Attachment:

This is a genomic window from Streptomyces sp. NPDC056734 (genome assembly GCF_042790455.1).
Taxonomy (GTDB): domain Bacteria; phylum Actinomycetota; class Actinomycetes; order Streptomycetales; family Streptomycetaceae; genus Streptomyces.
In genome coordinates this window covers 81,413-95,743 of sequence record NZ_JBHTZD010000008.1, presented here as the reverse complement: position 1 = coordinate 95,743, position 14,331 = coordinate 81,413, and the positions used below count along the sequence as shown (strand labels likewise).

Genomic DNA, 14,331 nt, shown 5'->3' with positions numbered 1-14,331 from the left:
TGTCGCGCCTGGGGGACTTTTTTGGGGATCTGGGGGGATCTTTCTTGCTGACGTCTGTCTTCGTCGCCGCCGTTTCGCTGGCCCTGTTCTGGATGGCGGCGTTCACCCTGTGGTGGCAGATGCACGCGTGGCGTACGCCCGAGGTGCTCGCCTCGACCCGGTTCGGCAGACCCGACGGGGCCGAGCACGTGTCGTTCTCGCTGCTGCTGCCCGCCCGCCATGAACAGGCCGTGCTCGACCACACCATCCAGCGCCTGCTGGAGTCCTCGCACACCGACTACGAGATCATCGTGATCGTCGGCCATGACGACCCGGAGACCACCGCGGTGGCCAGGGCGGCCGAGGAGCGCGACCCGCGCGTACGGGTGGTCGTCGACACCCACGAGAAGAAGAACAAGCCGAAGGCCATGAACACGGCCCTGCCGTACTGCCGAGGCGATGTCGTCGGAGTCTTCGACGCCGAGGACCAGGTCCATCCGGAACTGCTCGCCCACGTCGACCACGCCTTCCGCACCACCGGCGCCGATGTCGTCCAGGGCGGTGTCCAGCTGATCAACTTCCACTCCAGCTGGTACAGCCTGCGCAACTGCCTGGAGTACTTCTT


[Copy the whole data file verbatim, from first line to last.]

This is a genomic window from Streptomyces sp. NPDC056734 (genome assembly GCF_042790455.1).
Taxonomy (GTDB): domain Bacteria; phylum Actinomycetota; class Actinomycetes; order Streptomycetales; family Streptomycetaceae; genus Streptomyces.
In genome coordinates this window covers 81,413-95,743 of sequence record NZ_JBHTZD010000008.1, presented here as the reverse complement: position 1 = coordinate 95,743, position 14,331 = coordinate 81,413, and the positions used below count along the sequence as shown (strand labels likewise).

Genomic DNA, 14,331 nt, shown 5'->3' with positions numbered 1-14,331 from the left:
TGTCGCGCCTGGGGGACTTTTTTGGGGATCTGGGGGGATCTTTCTTGCTGACGTCTGTCTTCGTCGCCGCCGTTTCGCTGGCCCTGTTCTGGATGGCGGCGTTCACCCTGTGGTGGCAGATGCACGCGTGGCGTACGCCCGAGGTGCTCGCCTCGACCCGGTTCGGCAGACCCGACGGGGCCGAGCACGTGTCGTTCTCGCTGCTGCTGCCCGCCCGCCATGAACAGGCCGTGCTCGACCACACCATCCAGCGCCTGCTGGAGTCCTCGCACACCGACTACGAGATCATCGTGATCGTCGGCCATGACGACCCGGAGACCACCGCGGTGGCCAGGGCGGCCGAGGAGCGCGACCCGCGCGTACGGGTGGTCGTCGACACCCACGAGAAGAAGAACAAGCCGAAGGCCATGAACACGGCCCTGCCGTACTGCCGAGGCGATGTCGTCGGAGTCTTCGACGCCGAGGACCAGGTCCATCCGGAACTGCTCGCCCACGTCGACCACGCCTTCCGCACCACCGGCGCCGATGTCGTCCAGGGCGGTGTCCAGCTGATCAACTTCCACTCCAGCTGGTACAGCCTGCGCAACTGCCTGGAGTACTTCTT